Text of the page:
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Finding the Action in Long Video Shots

  • George Putic

Spectators record the ongoing match between Japan and Ivory Coast with their smartphones during their 2014 World Cup Group C soccer match in Recife, Brazil, June 14, 2014.

Spectators record the ongoing match between Japan and Ivory Coast with their smartphones during their 2014 World Cup Group C soccer match in Recife, Brazil, June 14, 2014.

Many of today’s smart phones and cameras have enough memory to record hours of video, so they are increasingly used to capture interesting moments. But often, that interesting action is preceded by long minutes of uneventful footage.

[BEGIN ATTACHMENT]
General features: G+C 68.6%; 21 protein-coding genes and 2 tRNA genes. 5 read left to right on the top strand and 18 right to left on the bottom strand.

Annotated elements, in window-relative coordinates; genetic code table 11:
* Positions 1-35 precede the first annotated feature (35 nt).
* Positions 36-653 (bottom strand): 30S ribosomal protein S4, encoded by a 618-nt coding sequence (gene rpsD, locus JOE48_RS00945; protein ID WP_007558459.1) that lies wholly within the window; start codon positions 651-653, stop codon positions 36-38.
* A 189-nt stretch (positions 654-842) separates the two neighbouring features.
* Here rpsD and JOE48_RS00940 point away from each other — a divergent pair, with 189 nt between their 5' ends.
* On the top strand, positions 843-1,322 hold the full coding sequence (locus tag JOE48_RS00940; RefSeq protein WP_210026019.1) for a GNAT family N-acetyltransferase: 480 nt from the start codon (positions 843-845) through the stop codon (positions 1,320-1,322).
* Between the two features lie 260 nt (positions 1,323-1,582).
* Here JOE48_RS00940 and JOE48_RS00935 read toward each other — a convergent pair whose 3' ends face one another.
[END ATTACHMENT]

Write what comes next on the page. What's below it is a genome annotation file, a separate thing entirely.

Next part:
Not a problem, say computer scientists at Carnegie Mellon University. They developed software that automatically identifies the action segments of video shot by smartphone and other cameras, including Google Glass.

The algorithm called LiveLight edits out the boring and repetitive parts from the recording and plays back only the shots that involve some action.

The developers say LiveLight could help officials quickly review recordings from highway traffic or wildlife cameras, and even make short action clips that can be immediately uploaded to social media sites, such as Facebook or Twitter.

The software is now being prepared to be offered to the market.

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